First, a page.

have to remove her. Asks to have her admitted. Mrs Green gets her into Mrs Ballintines Mission (May 12th 1886) the Guardians supplying clothes and paying 4 shillings a week.
This girl continues to be a trouble. On June 1st 1886 the Mother reports that daughter was in Workhouse and that Mrs Ballintine had sent for her to give her a trial.

April 28th 1887. Mrs Dix reports that she is in a situation at 18 Meynell Rd. 8 shillings a week and food and that her daughter Edith had been in service 4 Meywell Rd. and subsequently 6 months with her Mother at no. 18. Mistress could not keep her because of her temper. Asked that she might be admitted to Workhouse. Referred to Hackney Parish.
June 20th 1887. Mother says that she had got an order from Hackney R.O for her daughter but she would not go into the workhouse.
Had been to a convalescent home for 3 weeks and then in Miss Catton home for one week but had to take her away. Miss Catton refusing to keep her. Want her admitted to Workhouse.
June 25th 1887. Mother said daughter had thrown up her situation. Guardians wished daughter to be sent to Mrs Green. She procures the girl a situation at Queens Rd, South Hackney. Work to commence on July 4th.
Dec 21st 1887. The daughter Edith came and says she has left her situation at 101 Rhodeswell Rd. on the previous night. Left because the Master took liberties with her, entering her bedroom.
Admitted to Workhouse.
Jan 10th 1888. Discharged from Sick Asylum and wants to be admitted to Workhouse. Subsequently, the girl gets a situation at Burgess St, but applies for medical attendance on Jan 24th 1888.
On the following day her Mistress discharged her and she was admitted to the Workhouse.
March 19th 1888. Edith is living with a Mrs Wilkins, 5 Regents Place. Gets 1 shilling a week and keep, is sent out to sell watercress. Wants medical attendance.
Oct 4th 1888 Mrs D. reports that she is in a situation at St. Pauls Vicarage (since May 1888). Gets 8 shillings and food. Pays 3 shillings and sixpence a week for her child Matilda.
Does not pay any rent as she had given up her room. Daughter is still a trouble to her. Thinks she is with the Salvation Army in Pennyfields (West Indian Road Shelter).
Oct 9th 1888. Edith again applies for medical relief. Is in a situation at Oxford Coffee House, 3 shillings and food. Not heard from her Mother for 5 months. Medical relief granted.
March 18th 1889. Mother reported that the daughter was married to a shoemaker named Jones. She held the certificate.
.............................
Sarah Ann Daley
Sarah Ann Daley, age 40, 108 Locksley St. Rent 3 shillings. Widow since April 1884.
Children: James 15, Errand Boy. Edward 11, Mary Ann 9, at Catholic schools. John 8, at Catholic schools. Patrick 7, at Catholic schools. Sarah 6, at home.
Occupation, Tailoress, earns about 8 shillings. No work for the last 3 months.
Change of address. Lived at 20 Dora St. when first application was made, previously lived in Galt St. and Pixley St. (1 year each).
4 changes made between leaving Dora St. and coming to Locksley St. All in district.

Relatives: Mans Mother, Daley, Dublin. Wife's Mother, Ann Garcia, 152 Rhodeswell Rd. A Widow, applied for medical relief April 2nd 1885. Granted for 4 weeks.
Cause of Pauperism, illness and death of Husband.

Woman's statement.
Aug 30th 1883. Says her husband worked as a Fireman on a National Line Steamer at £4 and 15 shillings a month, and 5 weeks ago was brought home in a cab by the ships Doctor.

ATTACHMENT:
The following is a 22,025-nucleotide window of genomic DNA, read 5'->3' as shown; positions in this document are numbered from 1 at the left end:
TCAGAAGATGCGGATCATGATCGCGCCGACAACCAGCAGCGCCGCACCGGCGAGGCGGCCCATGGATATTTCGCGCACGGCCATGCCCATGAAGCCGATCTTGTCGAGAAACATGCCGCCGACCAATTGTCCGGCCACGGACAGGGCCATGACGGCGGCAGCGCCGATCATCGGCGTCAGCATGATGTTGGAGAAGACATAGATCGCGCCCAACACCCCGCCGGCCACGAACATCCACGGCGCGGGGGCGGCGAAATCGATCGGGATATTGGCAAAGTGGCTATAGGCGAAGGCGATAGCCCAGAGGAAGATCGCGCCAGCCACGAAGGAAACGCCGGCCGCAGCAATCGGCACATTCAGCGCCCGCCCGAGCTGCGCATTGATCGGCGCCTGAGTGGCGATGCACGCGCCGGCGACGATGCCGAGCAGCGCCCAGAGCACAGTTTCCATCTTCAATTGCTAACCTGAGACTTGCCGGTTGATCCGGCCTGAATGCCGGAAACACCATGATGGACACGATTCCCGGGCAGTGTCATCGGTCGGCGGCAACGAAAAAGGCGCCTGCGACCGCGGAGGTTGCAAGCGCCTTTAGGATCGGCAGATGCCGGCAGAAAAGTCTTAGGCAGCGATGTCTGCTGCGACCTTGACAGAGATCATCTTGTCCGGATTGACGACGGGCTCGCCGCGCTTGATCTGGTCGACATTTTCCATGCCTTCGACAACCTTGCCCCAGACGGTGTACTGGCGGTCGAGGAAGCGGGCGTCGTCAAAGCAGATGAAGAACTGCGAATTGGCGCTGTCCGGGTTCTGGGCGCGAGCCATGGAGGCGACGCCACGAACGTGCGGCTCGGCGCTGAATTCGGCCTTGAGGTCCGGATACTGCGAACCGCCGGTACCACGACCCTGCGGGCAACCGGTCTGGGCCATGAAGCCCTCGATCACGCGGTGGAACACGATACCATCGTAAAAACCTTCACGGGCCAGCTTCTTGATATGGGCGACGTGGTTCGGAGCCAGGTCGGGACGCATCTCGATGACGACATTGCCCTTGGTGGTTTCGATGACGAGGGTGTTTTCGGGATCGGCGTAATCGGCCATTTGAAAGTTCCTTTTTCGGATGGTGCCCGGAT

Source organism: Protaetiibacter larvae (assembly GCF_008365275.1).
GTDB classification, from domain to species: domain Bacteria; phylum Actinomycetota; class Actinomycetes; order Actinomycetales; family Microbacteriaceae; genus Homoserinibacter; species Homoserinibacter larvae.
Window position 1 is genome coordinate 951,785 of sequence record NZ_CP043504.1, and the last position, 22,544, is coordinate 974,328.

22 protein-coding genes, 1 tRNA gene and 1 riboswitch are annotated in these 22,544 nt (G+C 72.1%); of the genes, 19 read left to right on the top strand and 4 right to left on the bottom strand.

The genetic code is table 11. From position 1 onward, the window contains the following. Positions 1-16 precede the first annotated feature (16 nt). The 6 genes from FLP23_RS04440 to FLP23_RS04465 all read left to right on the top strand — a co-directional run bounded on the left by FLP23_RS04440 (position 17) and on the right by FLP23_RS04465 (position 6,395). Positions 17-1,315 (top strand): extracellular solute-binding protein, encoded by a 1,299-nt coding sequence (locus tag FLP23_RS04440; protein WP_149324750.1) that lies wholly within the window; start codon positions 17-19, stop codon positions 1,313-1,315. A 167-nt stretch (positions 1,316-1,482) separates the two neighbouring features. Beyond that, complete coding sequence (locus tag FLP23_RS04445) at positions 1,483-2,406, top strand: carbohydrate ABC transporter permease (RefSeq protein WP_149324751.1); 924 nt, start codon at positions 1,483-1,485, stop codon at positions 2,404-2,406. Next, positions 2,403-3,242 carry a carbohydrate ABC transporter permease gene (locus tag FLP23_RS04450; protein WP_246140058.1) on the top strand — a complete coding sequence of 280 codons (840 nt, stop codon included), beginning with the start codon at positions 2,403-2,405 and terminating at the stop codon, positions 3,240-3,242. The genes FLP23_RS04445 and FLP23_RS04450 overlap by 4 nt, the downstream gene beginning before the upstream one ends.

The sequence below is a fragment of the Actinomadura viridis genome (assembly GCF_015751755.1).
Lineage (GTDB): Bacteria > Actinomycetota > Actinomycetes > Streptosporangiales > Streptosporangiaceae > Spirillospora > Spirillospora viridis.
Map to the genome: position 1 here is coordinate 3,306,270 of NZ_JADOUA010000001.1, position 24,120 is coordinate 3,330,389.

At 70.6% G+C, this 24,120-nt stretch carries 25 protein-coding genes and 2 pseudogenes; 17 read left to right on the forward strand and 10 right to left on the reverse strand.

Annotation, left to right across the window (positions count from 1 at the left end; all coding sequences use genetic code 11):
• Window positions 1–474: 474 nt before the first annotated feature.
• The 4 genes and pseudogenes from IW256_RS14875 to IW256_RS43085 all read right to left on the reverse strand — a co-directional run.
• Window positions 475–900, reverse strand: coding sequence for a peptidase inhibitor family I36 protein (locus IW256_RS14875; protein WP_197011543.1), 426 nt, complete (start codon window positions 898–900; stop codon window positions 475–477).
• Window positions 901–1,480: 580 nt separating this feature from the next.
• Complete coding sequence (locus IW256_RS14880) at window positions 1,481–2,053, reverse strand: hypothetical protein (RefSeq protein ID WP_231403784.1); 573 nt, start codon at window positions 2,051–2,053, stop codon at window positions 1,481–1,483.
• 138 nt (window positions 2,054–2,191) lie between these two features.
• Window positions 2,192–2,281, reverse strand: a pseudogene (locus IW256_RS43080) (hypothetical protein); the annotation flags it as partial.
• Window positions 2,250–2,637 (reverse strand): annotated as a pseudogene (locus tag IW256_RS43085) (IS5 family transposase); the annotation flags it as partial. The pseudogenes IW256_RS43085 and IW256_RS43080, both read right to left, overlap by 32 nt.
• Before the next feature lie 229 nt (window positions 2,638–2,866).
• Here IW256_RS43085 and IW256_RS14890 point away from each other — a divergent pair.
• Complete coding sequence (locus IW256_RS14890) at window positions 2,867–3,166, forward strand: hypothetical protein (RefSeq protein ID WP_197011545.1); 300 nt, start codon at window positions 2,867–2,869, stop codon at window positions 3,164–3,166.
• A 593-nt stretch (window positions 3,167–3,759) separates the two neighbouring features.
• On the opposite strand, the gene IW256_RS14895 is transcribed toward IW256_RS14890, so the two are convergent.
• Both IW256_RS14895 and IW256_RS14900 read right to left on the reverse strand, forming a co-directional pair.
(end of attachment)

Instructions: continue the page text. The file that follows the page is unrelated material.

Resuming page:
Last Wednesday I received £6 for wages due. Cannot pay for Doctor. Order given.
R.O visited the next day, found the rooms decently furnished, man really ill. Eventually, man goes to S.A.
Oct 10th 1883. Applies for admissions of 3 children, James, Mary Ann, and John admitted. On the 12th of the same month, asked to have Edward admitted instead of James.
Man came out of S.A on Oct 23rd and was admitted to Victoria Park Hospital on Oct 30th. On Nov 6th the C.O.S. made the woman an allowance of 6 shillings a week for one month.
Feb 4th 1884. Wife asks that children may remain. Husband out of Hospital and hopes to get on board his old ship.
March 4th 1884. Wife reports husband again very ill, had done 2 weeks work.

She is earning 7 shillings a week. Medical relief given. Man was admitted to S.A on March 27th and dies in April.
On the 31st of March, the woman asked that Patrick might be admitted to the schools. Admitted Oct 6th 1884.
Woman confined and sends letter, child ill.
Medical relief granted for 8 weeks.
Dec 1884, the Widow and her child Thomas both ill and need medical attendance. Child dies on April 24th. Funeral expenses 16 shillings and ninepence are allowed.
...............................
Rebecca Dobson
Rebecca Dobson, age 40, 175 Eastfield St. Rent 4 shillings and sixpence. Widow since April 7th 1888.
Children, Henry 23, Daniel 21, Jane 18, George 15, Frederick 10 (Sutton Schools), Albert 9 (Sutton Schools). William 7, Elizabeth 5, Sarah Ann 2.
Children who have died, Caroline b.1873, Elizabeth b.1877, Emily b. 1882.
Occupation, Needlewoman.
Changes of address, July 1866 lived at North St, 1871 Conder St. 1877 90 Eastfield St. 1873 Mays Cottages, Eastfield St. 1880 105 Eastfield St.
1 Regents Court for 1 year, 9 Cam St. for 6 months. After Jan 1883 129 North St until 1887 when at 175 Eastfield St.

Relief given. Medical aid at various times, also 2 children in the schools from April 1888.
Cause of Pauperism, illness and drink.

Relatives. Mans Mother, Mary Dobson, 96 North St. Applied for relief that her sons be compelled to allow her something (1 shilling per week each).
Subsequently applies by her daughter for medical relief. Another daughter, Caroline Atkins, of this woman, living at 96 North St. applied to have her daughter Mary Ann Atkins, who is suffering from convulsions, admitted to Sick Asylum Dec 1886. Another of the mans sisters Mary Ann Pitt lives in North St. Mrs Dobson's Father lives in Walker St. Poplar.
5 relatives all living in district, 2 have had relief.

General Notes.
Find application was made by the Husband Daniel Dobson, a Jobbing Bricklayer in 1877. His child Caroline had died and he wanted medical attendance for the Mother.
Could not pay as he had paid for funeral. Applications are made for medical relief three times in 1878, also in 1881. Similar applications are made in 1883, 1884 in 1887.
In the first case Oct 17th 1883, the Husband had been out of work 3 weeks. 2 sons, Henry and Daniel, gave Mother 6 shillings and 4 shillings and sixpence per week respectively.

March 14th 1884. Woman's son Henry ill. Medical help granted.